WASHINGTON (Reuters) – The United States reinstated Monday sanctions to stifle the Iranian oil and sea industries, while temporarily allowing large customers such as China and India to continue buying crude from the Islamic Republic.
FILE PHOTO: General view of an oil dock from a ship at the port of Kalantari in the city of Chabahar, 300 km east of the Strait of Hormuz on January 17, 2012. REUTERS / Raheb Homavandi / Photo File
After giving up on the Iran nuclear deal signed in 2015, US President Donald Trump is trying to paralyze the oil-dependent Iranian economy and force Tehran to quell not only its nuclear ambitions and its ballistic missile program but also its support for proxies in Syria, Yemen, Lebanon and elsewhere. from the Middle-East.
Earlier, Iranian President Hassan Rouhani said Iran would continue to sell its oil despite Washington's "economic war". Foreign Minister Mohammad Javad Zarif said the "harassment" of the US has perverse effects in further isolating Washington.
Washington is committed to permanently stop all Iranian crude oil purchases in the world, but for the moment eight countries – China, India, South Korea, Japan, Italy , Greece, Taiwan and Turkey – can continue to import without penalty. Crude oil exports account for one-third of the revenue of the Iranian government.
"More than 20 importing countries have already reduced their imports of crude oil, removing more than a million barrels of crude a day," US Secretary of State Mike Pompeo told reporters. "Since May, the regime has lost more than $ 2.5 billion in oil revenue."
Pompeo said the exemptions were issued to countries that had already reduced their purchases of Iranian crude over the past six months and to "ensure a well-supplied oil market". The exceptions are designed to last 180 days.
Trump said he wanted to slowly go over the sanctions, citing concerns about the cause of soaring world prices.
"I could bring Iranian oil back to zero immediately, but that would be a shock to the market. I do not want to drive up oil prices, "he told reporters before heading to a campaign event.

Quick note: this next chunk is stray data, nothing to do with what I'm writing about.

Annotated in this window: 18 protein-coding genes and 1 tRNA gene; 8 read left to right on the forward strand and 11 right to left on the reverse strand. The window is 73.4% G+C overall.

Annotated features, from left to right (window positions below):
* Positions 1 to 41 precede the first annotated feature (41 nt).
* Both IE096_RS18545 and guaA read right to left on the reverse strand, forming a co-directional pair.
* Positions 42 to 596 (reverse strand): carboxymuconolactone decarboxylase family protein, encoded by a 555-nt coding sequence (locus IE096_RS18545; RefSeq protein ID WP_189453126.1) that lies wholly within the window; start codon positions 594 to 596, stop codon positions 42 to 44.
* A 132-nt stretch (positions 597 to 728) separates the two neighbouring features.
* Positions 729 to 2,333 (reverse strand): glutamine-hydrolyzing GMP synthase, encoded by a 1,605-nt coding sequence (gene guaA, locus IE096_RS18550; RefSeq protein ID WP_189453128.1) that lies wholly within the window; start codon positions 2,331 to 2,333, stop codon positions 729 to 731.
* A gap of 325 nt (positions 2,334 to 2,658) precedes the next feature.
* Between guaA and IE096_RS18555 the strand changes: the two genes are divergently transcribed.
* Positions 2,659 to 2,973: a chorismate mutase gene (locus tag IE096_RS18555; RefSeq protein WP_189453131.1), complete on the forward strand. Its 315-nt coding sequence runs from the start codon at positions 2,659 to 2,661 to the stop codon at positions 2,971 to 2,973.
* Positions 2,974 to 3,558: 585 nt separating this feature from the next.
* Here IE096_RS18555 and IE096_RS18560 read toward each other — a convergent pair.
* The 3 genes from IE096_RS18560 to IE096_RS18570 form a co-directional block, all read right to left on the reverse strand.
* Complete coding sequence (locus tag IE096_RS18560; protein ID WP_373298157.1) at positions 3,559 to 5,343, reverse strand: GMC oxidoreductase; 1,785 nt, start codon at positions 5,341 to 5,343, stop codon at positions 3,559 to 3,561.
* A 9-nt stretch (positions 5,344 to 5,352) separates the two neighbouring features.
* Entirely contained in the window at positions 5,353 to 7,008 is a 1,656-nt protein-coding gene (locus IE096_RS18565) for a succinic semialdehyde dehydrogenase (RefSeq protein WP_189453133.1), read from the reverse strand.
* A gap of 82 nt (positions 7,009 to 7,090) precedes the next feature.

Iran's exports peaked at 2.8 million barrels per day (bpd) in April, including 300,000 bpd of condensate, a lighter form of oil. Since then, global exports have fallen to 1.8 million bpd, according to the Wood Mackenzie Energy Council, which expects a drop in volumes to 1 million bpd.
GRAPHIC: The Iranian Nuclear Agreement – tmsnrt.rs/2rvkaq6
"SQUEEZE IRAN HARD"
Oil prices in October exceeded $ 85 per barrel for fear of a sharp drop in Iranian exports. Since then, prices have fallen as some buyers were expected to benefit from exemptions and increased supply from other major producers.
Ellen Wald, an oil analyst and member of the Atlantic Council, said the impact on world oil prices should be "blunted" for the 180-day period of waivers granted to the eight countries. The Trump administration hopes that Iraq and a so-called neutral zone between Saudi Arabia and Kuwait will produce more oil next year, if a dispute between the two countries over the area is resolved.
In addition, US oil production reached a record 11.3 million barrels this year and high and sustained production could reduce the impact of sanctions. On Monday, the benchmark Brent crude oil futures contract, LCOc1, wiped out its previous gains of $ 72.85 a barrel, while the US CLc1 crude futures contract fell 0.4% to 62.87. dollars. [O/R]
Oil markets have been anticipating sanctions for months, and major world producers are increasing production.
The joint production of the world's major producers – Russia, the United States and Saudi Arabia – exceeded for the first time the 33 million barrels a day mark, an increase of 10 million barrels per day since 2010.
US officials said countries with temporary waivers would deposit their income into third-party accounts for Tehran, which would only use them for humanitarian purposes.
The sanctions also concern 50 Iranian banks and subsidiaries, more than 200 people and vessels in the shipping sector, the Iranian national carrier Tehran, Iran Air, and more than 65 of its aircraft, said a statement from the US Treasury.
"We've been saying for a long time: Zero must mean zero," said John Bolton, National Security Advisor at the White House, during an interview with Fox Business Network. "These are not permanent derogations – no way, we will do everything in our power to tighten Iran hard."
Devika Krishna Kumar in NEW YORK, Jane Chung in SEOUL, Kaori Kaneko and Osamu Tsukimori in TOKYO, Ben Blanchard in BEIJING, Nidhi Verma in NEW DELHI and Lesley Wroughton, Timothy Gardner and Roberta Rampton in WASHINGTON; Written by Henning Gloystein and Dmitry Zhdannikov; Edited by David Gaffen, Bill Trott and James Dalgleish